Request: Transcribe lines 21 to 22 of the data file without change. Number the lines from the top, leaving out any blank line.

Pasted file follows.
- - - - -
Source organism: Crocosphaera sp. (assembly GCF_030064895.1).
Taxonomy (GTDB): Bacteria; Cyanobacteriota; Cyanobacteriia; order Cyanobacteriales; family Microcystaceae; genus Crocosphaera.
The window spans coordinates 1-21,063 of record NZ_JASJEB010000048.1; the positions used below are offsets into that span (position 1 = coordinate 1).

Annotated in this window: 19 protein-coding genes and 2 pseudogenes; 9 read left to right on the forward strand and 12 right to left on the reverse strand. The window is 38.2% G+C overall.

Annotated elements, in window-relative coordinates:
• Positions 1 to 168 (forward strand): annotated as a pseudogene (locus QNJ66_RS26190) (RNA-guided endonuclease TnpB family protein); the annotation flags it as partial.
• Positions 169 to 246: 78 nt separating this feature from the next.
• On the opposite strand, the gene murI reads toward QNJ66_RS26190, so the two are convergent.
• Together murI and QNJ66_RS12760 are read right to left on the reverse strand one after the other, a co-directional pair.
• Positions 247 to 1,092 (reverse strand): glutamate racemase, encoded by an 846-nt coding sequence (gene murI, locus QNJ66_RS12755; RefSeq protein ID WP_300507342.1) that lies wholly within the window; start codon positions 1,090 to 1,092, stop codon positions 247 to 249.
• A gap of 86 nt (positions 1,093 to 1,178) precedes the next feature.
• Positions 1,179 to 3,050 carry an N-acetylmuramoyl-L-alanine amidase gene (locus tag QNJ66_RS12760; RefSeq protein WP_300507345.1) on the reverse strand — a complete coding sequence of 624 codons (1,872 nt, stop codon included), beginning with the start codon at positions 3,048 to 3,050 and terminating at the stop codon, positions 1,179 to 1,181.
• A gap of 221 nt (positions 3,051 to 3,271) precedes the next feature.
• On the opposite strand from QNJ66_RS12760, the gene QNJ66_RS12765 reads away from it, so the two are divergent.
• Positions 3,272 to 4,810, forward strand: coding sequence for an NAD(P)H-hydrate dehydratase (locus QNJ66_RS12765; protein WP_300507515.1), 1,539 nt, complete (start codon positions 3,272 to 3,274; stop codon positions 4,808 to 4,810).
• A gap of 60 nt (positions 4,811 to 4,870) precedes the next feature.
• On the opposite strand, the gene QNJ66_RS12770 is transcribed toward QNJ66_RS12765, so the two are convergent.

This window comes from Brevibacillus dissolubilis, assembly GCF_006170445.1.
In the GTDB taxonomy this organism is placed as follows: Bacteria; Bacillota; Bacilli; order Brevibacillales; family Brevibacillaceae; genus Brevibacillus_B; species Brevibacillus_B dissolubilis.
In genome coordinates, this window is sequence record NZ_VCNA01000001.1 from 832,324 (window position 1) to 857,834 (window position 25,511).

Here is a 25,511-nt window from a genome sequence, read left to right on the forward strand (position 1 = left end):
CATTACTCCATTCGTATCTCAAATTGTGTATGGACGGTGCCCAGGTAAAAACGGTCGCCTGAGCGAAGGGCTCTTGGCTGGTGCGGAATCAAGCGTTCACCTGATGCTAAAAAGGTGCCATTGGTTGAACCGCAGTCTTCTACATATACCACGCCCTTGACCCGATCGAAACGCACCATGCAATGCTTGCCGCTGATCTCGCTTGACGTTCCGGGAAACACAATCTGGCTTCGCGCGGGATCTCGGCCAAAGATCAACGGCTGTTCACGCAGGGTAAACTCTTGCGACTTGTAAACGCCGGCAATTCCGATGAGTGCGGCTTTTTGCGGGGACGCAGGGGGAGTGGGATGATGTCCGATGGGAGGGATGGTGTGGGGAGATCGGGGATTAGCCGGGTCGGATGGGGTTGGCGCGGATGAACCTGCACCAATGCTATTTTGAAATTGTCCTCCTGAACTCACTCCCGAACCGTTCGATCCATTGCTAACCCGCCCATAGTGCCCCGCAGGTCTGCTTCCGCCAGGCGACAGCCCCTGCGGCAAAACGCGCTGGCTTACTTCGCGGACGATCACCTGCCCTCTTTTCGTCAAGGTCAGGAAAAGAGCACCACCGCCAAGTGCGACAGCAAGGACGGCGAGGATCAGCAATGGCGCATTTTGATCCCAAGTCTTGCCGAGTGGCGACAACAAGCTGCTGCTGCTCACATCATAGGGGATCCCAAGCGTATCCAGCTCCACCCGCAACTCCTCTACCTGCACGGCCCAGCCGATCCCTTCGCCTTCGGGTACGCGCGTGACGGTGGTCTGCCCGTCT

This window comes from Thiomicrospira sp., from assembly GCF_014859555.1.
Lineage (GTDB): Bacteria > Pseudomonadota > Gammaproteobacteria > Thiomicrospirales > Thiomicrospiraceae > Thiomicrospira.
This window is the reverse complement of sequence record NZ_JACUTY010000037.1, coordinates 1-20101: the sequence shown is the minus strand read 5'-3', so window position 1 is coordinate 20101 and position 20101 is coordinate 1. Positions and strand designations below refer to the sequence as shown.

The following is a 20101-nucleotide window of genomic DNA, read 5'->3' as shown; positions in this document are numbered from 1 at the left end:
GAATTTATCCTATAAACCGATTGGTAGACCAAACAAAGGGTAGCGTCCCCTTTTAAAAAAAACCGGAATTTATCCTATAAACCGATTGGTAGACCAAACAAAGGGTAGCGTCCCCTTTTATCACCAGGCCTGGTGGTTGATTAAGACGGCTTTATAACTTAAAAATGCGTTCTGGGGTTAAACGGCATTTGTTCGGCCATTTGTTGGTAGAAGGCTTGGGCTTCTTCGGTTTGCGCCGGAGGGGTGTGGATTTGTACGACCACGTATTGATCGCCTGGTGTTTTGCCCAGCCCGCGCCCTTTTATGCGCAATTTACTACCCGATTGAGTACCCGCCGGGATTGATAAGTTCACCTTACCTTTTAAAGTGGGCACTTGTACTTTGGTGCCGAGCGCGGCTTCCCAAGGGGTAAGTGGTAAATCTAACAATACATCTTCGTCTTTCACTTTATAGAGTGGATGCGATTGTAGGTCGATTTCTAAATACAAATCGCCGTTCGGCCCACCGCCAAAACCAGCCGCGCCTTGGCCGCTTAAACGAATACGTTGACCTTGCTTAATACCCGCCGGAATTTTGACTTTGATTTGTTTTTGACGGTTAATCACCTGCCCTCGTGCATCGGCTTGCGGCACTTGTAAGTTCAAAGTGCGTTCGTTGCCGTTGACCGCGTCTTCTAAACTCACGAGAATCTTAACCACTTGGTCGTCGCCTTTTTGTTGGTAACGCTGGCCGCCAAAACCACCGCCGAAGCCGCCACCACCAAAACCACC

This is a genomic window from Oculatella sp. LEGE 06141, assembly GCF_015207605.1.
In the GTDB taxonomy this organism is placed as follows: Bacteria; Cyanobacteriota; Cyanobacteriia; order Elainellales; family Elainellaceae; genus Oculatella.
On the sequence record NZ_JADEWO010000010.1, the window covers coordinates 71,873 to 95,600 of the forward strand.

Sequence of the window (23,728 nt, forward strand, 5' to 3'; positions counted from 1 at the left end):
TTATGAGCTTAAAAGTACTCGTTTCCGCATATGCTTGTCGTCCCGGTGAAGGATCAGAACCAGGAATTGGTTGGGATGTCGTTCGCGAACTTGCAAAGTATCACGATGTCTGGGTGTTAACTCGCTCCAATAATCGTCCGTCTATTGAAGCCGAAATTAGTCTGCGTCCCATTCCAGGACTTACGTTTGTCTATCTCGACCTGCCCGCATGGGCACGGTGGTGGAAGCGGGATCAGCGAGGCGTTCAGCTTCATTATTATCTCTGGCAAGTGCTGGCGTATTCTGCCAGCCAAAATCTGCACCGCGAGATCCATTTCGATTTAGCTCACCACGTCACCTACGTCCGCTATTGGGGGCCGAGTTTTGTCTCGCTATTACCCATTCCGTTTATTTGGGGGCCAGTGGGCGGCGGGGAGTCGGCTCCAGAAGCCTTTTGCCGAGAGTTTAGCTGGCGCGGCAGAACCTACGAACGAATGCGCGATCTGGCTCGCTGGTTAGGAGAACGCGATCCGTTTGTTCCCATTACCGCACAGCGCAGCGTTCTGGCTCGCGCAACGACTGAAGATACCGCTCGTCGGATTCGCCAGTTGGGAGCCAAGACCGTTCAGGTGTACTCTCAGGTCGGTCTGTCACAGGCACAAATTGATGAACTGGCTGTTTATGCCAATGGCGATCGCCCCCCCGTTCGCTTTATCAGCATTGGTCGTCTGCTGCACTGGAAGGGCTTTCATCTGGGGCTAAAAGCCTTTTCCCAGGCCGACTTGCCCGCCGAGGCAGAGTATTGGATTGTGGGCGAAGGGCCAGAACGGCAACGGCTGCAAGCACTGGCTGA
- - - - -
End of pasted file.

Here is a 25,511-nt window from a genome sequence, read left to right on the forward strand (position 1 = left end):
CATTACTCCATTCGTATCTCAAATTGTGTATGGACGGTGCCCAGGTAAAAACGGTCGCCTGAGCGAAGGGCTCTTGGCTGGTGCGGAATCAAGCGTTCACCTGATGCTAAAAAGGTGCCATTGGTTGAACCGCAGTCTTCTACATATACCACGCCCTTGACCCGATCGAAACGCACCATGCAATGCTTGCCGCTGATCTCGCTTGACGTTCCGGGAAACACAATCTGGCTTCGCGCGGGATCTCGGCCAAAGATCAACGGCTGTTCACGCAGGGTAAACTCTTGCGACTTGTAAACGCCGGCAATTCCGATGAGTGCGGCTTTTTGCGGGGACGCAGGGGGAGTGGGATGATGTCCGATGGGAGGGATGGTGTGGGGAGATCGGGGATTAGCCGGGTCGGATGGGGTTGGCGCGGATGAACCTGCACCAATGCTATTTTGAAATTGTCCTCCTGAACTCACTCCCGAACCGTTCGATCCATTGCTAACCCGCCCATAGTGCCCCGCAGGTCTGCTTCCGCCAGGCGACAGCCCCTGCGGCAAAACGCGCTGGCTTACTTCGCGGACGATCACCTGCCCTCTTTTCGTCAAGGTCAGGAAAAGAGCACCACCGCCAAGTGCGACAGCAAGGACGGCGAGGATCAGCAATGGCGCATTTTGATCCCAAGTCTTGCCGAGTGGCGACAACAAGCTGCTGCTGCTCACATCATAGGGGATCCCAAGCGTATCCAGCTCCACCCGCAACTCCTCTACCTGCACGGCCCAGCCGATCCCTTCGCCTTCGGGTACGCGCGTGACGGTGGTCTGCCCGTCT